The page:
nevada museum of art
EIGHTY ARTISTS AND TWO HUNDRED WORKS NARRATE THE GREATER WEST.
A deliberately ambiguous title, the one of the exhibition inaugurated on August, 26th, and on show until January 21st, 2018 at the Nevada Museum of Art in Reno.
The adjective ‘unsettled’ has numerous connotations and nuances and resonates on many levels depending on the chosen meaning of the term. The works presented reverberate with one or more meanings of the adjective ‘unsettled,’ including lacking stability; worried and uneasy; liable to change. As well as unpredictability, deciduousity.
Organized by the Nevada Museum of Art (AAM – The American Alliance of Museums – Nevada State), and curated by JoAnne Nortrup, wn collaboration with legendary artist Ed Ruscha, Ed Ruscha, the US artist who in the long artistic career ranged from pop art, graphics and photography, Unsettled talks about The Greater West – the vast region that goes from Alaska to Patagonia, from Australia to western America – through 200 works, 80 artists from North and South America, different techniques and genres.
A boundless geographical area, the one on display, a territory rich in natural resources, indigenous peoples of different backgrounds, giving stage in the ages to many rough conflicts and developed behind the specter of colonialism.
The exhibited works look ahead to the future, but never stop honoring the memory of the past – the ancient ancestors that forged modern cultures, building places here, before they later became unstable and ‘unsettled’.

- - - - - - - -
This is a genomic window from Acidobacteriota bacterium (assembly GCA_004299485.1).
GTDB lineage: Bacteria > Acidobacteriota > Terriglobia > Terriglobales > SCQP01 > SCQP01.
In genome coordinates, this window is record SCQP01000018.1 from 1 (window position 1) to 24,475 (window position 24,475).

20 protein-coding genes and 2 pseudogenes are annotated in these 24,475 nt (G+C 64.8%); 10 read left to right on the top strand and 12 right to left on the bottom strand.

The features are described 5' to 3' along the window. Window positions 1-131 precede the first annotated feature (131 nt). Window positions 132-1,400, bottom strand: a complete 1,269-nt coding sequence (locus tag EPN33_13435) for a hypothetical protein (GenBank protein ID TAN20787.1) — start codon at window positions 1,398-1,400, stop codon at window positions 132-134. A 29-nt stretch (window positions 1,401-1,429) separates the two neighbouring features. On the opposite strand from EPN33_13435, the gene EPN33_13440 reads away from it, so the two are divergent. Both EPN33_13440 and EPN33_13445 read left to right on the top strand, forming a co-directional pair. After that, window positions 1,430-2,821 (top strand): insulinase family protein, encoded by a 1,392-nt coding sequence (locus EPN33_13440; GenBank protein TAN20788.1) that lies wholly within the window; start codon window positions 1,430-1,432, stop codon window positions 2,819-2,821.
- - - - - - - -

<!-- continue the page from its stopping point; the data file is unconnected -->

Trait d’union of the exhibition is exactly the work of Ed Ruscha, who draws freely from his vast archive (among the works exhibited there is also the iconic Chocolate Room, presented for the first time at the Venice Biennale in 1970), enriched by ad hoc loans from partners such as the Anchorage Museum and the Palm Spring Art Museum.
Unsettled is divided into five thematic areas, which overlap and reinforce each other. They are: “Shifting Ground” (geology as agency for creation and destruction); “Colliding Cultures” (successive peoples settling and resettling territories); “Colonizing Resources ” (natural resources as necessities or property); “The Sublime Open ” (sublime landscapes elevating curiosity to profound enchantment and terror); and “Experimental Diversity ” (peoples giving rise to artistic practices—traditional, technological, visionary—that converge and converse over time).
Until January 21st, 2018.
Nevada Museum of Art
60 W Liberty St, Reno, NV 89501, United States
+ 1 775-329-3333